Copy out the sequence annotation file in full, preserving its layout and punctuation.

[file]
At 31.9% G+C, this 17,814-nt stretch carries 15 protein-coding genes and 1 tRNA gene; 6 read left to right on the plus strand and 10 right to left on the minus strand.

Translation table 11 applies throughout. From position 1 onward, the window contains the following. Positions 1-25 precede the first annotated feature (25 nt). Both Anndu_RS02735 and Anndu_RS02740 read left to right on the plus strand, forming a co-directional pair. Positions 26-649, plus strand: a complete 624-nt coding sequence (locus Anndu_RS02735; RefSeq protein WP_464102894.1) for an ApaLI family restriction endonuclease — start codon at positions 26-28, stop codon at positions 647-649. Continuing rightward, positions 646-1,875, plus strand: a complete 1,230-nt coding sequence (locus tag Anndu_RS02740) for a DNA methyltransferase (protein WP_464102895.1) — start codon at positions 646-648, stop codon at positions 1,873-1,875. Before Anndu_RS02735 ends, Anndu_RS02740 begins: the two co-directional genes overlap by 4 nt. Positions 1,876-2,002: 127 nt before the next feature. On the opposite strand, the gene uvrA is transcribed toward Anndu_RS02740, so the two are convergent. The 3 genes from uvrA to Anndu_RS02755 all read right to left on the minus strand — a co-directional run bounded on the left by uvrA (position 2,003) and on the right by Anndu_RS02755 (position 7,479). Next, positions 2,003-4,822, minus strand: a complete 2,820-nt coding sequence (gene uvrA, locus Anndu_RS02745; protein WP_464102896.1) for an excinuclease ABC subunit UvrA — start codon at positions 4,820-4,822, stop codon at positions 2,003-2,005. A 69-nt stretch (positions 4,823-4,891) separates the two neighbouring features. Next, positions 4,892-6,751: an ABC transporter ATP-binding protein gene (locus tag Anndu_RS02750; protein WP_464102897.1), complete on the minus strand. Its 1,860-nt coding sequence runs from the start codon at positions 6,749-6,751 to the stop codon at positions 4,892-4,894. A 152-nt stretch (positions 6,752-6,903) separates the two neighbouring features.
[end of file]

At 31.9% G+C, this 17,814-nt stretch carries 15 protein-coding genes and 1 tRNA gene; 6 read left to right on the plus strand and 10 right to left on the minus strand.

Translation table 11 applies throughout. From position 1 onward, the window contains the following. Positions 1-25 precede the first annotated feature (25 nt). Both Anndu_RS02735 and Anndu_RS02740 read left to right on the plus strand, forming a co-directional pair. Positions 26-649, plus strand: a complete 624-nt coding sequence (locus Anndu_RS02735; RefSeq protein WP_464102894.1) for an ApaLI family restriction endonuclease — start codon at positions 26-28, stop codon at positions 647-649. Continuing rightward, positions 646-1,875, plus strand: a complete 1,230-nt coding sequence (locus tag Anndu_RS02740) for a DNA methyltransferase (protein WP_464102895.1) — start codon at positions 646-648, stop codon at positions 1,873-1,875. Before Anndu_RS02735 ends, Anndu_RS02740 begins: the two co-directional genes overlap by 4 nt. Positions 1,876-2,002: 127 nt before the next feature. On the opposite strand, the gene uvrA is transcribed toward Anndu_RS02740, so the two are convergent. The 3 genes from uvrA to Anndu_RS02755 all read right to left on the minus strand — a co-directional run bounded on the left by uvrA (position 2,003) and on the right by Anndu_RS02755 (position 7,479). Next, positions 2,003-4,822, minus strand: a complete 2,820-nt coding sequence (gene uvrA, locus Anndu_RS02745; protein WP_464102896.1) for an excinuclease ABC subunit UvrA — start codon at positions 4,820-4,822, stop codon at positions 2,003-2,005. A 69-nt stretch (positions 4,823-4,891) separates the two neighbouring features. Next, positions 4,892-6,751: an ABC transporter ATP-binding protein gene (locus tag Anndu_RS02750; protein WP_464102897.1), complete on the minus strand. Its 1,860-nt coding sequence runs from the start codon at positions 6,749-6,751 to the stop codon at positions 4,892-4,894. A 152-nt stretch (positions 6,752-6,903) separates the two neighbouring features.